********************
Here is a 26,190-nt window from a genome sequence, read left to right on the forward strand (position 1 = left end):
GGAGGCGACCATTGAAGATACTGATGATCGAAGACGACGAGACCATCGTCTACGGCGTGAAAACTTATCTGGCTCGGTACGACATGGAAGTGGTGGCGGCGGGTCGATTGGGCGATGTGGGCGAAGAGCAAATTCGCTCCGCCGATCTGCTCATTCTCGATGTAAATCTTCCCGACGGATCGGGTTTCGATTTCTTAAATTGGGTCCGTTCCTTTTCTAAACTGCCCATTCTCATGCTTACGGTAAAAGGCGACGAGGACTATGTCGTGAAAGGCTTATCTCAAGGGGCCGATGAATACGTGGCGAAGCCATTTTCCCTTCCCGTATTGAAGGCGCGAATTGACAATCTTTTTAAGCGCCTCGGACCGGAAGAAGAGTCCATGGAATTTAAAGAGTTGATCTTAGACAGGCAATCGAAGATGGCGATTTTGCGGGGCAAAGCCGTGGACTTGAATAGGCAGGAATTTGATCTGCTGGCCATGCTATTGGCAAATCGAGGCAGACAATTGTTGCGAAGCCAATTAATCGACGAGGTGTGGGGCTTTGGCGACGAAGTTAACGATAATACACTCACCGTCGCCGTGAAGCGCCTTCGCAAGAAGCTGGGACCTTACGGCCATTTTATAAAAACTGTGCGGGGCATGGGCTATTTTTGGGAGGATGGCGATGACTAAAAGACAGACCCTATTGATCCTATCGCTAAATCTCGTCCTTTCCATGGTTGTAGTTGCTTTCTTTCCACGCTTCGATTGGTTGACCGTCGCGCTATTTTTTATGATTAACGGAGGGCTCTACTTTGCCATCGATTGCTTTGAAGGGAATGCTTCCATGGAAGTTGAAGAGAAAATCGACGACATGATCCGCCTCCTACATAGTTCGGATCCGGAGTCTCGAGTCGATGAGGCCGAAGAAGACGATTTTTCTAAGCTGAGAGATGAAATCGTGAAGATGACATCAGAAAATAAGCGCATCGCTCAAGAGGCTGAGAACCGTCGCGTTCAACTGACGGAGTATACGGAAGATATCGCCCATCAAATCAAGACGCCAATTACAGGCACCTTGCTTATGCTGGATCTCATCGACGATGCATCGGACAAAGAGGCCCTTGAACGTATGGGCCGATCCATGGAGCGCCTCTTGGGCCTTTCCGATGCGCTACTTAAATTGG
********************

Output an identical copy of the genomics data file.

Here is a 26,190-nt window from a genome sequence, read left to right on the forward strand (position 1 = left end):
GGAGGCGACCATTGAAGATACTGATGATCGAAGACGACGAGACCATCGTCTACGGCGTGAAAACTTATCTGGCTCGGTACGACATGGAAGTGGTGGCGGCGGGTCGATTGGGCGATGTGGGCGAAGAGCAAATTCGCTCCGCCGATCTGCTCATTCTCGATGTAAATCTTCCCGACGGATCGGGTTTCGATTTCTTAAATTGGGTCCGTTCCTTTTCTAAACTGCCCATTCTCATGCTTACGGTAAAAGGCGACGAGGACTATGTCGTGAAAGGCTTATCTCAAGGGGCCGATGAATACGTGGCGAAGCCATTTTCCCTTCCCGTATTGAAGGCGCGAATTGACAATCTTTTTAAGCGCCTCGGACCGGAAGAAGAGTCCATGGAATTTAAAGAGTTGATCTTAGACAGGCAATCGAAGATGGCGATTTTGCGGGGCAAAGCCGTGGACTTGAATAGGCAGGAATTTGATCTGCTGGCCATGCTATTGGCAAATCGAGGCAGACAATTGTTGCGAAGCCAATTAATCGACGAGGTGTGGGGCTTTGGCGACGAAGTTAACGATAATACACTCACCGTCGCCGTGAAGCGCCTTCGCAAGAAGCTGGGACCTTACGGCCATTTTATAAAAACTGTGCGGGGCATGGGCTATTTTTGGGAGGATGGCGATGACTAAAAGACAGACCCTATTGATCCTATCGCTAAATCTCGTCCTTTCCATGGTTGTAGTTGCTTTCTTTCCACGCTTCGATTGGTTGACCGTCGCGCTATTTTTTATGATTAACGGAGGGCTCTACTTTGCCATCGATTGCTTTGAAGGGAATGCTTCCATGGAAGTTGAAGAGAAAATCGACGACATGATCCGCCTCCTACATAGTTCGGATCCGGAGTCTCGAGTCGATGAGGCCGAAGAAGACGATTTTTCTAAGCTGAGAGATGAAATCGTGAAGATGACATCAGAAAATAAGCGCATCGCTCAAGAGGCTGAGAACCGTCGCGTTCAACTGACGGAGTATACGGAAGATATCGCCCATCAAATCAAGACGCCAATTACAGGCACCTTGCTTATGCTGGATCTCATCGACGATGCATCGGACAAAGAGGCCCTTGAACGTATGGGCCGATCCATGGAGCGCCTCTTGGGCCTTTCCGATGCGCTACTTAAATTGG